The reality is that the major delay factor is the assigned seat. If you remove the assigned seat, the self managed seating is much faster than any of the assigned seat alternatives. As an extensive traveler I've found that I prefer faster through the system over assigned seating.

Southwest Effectively Wastes Most Passengers' Time

I've travelled quite a bit via Southwest, and I've never found its boarding process to have wasted my time. However, it seems to waste the time of the 85% of passengers who begin lining up in one of the three corrals about an hour before flight time. My favorite maneuver is to arrive at the gate 15 minutes before flight time and enter through the "A" corral just as it is emptying, while all the schmoes in "B" and "C" who have been there an hour stand there. Of course it is a _bit_ inconvenient to be online with printer access exactly 24 hours before flight time to get an "A" ticket, but the bargain turns out to be worth it.

The word I use is "corral" because the preflight behavior of Southwest passengers is best described as bovine. "They treat us like cattle, so we act like cattle": nervous, suspicious, obtuse, exposed, perched on a psychological precipe between stolidity and mania, and obsessed with one's relation to the group and to the boundary. Efficiency and my own coping mechanisms aside, I'd rather travel on an airline without such dehumanizing operating procedures.

One such airline is JetBlue, which not only puts the best (i.e. most legroom) seats in the back, but in its Long Beach hub actually loads from both ends of the plane. It's worth the inconvenient drive down to Long Beach to travel the remainder of the journey with such civility. Civility requires assigned seats, it seems to me.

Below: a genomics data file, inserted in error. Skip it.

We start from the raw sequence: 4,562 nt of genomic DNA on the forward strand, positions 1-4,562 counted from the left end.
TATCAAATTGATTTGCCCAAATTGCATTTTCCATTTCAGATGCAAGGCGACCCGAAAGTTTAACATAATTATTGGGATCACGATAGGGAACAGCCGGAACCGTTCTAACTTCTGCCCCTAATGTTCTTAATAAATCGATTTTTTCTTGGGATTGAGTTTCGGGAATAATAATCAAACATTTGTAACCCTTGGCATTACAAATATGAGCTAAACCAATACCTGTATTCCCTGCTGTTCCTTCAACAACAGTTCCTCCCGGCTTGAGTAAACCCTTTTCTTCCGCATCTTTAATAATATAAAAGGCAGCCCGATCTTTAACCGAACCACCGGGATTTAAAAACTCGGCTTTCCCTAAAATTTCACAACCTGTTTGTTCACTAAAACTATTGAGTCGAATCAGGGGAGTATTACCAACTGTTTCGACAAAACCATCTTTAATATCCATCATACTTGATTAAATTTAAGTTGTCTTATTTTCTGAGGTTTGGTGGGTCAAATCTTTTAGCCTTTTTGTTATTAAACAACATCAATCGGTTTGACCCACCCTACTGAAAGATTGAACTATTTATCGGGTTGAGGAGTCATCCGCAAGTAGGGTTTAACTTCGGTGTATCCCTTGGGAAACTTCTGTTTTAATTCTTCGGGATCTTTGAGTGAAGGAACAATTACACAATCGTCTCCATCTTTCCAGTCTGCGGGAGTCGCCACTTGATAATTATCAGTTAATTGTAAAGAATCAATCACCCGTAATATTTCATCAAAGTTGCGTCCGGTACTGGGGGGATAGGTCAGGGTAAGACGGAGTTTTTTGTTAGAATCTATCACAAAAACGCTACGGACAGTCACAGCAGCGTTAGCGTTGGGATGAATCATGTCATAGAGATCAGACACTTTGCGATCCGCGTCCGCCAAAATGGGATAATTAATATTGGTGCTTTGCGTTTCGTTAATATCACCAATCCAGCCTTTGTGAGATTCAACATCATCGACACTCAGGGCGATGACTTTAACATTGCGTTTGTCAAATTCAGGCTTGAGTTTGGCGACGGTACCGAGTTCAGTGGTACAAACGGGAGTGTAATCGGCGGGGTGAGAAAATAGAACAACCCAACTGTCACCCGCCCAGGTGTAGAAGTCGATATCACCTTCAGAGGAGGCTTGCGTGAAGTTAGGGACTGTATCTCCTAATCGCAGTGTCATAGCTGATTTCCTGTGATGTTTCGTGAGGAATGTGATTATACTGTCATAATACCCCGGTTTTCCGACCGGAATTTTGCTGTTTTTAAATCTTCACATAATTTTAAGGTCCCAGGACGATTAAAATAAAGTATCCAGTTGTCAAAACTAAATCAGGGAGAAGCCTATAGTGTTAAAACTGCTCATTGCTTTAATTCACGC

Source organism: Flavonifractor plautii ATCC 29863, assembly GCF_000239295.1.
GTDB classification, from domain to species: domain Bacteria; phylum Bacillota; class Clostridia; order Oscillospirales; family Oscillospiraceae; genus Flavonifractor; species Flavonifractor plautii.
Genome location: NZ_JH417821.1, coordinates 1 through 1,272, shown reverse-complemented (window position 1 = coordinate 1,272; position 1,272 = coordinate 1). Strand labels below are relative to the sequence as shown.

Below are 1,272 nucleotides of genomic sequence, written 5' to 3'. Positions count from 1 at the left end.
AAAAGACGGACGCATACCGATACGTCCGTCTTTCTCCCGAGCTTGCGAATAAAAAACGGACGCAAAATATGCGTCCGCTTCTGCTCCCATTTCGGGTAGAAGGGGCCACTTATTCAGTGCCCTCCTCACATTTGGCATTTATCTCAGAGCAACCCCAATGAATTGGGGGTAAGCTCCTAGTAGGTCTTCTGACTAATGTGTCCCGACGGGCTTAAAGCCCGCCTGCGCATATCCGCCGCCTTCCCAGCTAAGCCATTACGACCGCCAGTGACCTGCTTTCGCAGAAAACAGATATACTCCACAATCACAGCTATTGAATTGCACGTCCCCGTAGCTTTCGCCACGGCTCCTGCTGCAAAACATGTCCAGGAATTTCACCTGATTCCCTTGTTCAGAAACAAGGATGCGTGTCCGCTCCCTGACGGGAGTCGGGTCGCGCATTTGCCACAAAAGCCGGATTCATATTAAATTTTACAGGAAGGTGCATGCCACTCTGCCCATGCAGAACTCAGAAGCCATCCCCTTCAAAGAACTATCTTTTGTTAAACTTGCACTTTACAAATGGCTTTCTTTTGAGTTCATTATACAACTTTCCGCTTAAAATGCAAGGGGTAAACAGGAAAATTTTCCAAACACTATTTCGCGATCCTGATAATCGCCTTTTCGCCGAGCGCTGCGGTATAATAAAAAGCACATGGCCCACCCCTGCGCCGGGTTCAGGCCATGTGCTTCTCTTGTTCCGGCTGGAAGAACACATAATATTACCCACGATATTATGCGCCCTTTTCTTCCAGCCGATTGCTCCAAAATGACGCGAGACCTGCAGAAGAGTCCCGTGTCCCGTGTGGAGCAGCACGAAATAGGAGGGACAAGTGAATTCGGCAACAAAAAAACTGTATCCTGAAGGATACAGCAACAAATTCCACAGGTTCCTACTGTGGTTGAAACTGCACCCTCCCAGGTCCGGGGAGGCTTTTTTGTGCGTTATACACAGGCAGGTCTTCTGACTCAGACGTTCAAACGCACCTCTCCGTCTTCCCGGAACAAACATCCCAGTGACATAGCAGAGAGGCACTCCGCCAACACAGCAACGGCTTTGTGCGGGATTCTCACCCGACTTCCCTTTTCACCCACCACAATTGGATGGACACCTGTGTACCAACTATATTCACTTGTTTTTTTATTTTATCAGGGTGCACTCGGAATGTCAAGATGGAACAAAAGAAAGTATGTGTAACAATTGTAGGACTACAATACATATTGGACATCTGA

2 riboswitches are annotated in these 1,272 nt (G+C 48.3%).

I think much of the problem with airplane loading, which doesn't obtain in train loading, is that the front seats are perceived as being so much "better" than the back. As JetBlue's example shows, airlines could do something about this. On the other hand, there's probably nothing to be done about the suckage of the middle seat.

Load from the back

Yes, I remain amazed they don’t load from the back or other sides more often, as well as unload. As I have written in other places, we have this idea that a good airport is one with raised waiting rooms and enclosed jetways. Now I have to admit in certain climates the argument is stronger, but I blanch at the fact that San Jose is going to tear down its great, fast terminal C which uses roll-up stairways (ideal for this climate) for a “modern” very expensive, slow jetway terminal.

Admittedly even San Jose doesn’t use multiple stairs all that often, though they sometimes do. One reason I guess they shy away is the have to do extra safety stuff if passengers are going to be going past the engines and luggage to the back. I like how Hawai`ian airlines uses those older jets with the automatic stairs at the back built into the plane, except it doesn’t always lower those stairs at the jetway gates in Honalulu.

Southwest used to suck until they added print at home boarding pass so they didn’t punish me with a middle seat for arriving at a decently short interval before the flight. Of course home printed passes are a horrible security hole and thus will probably eventually be lost.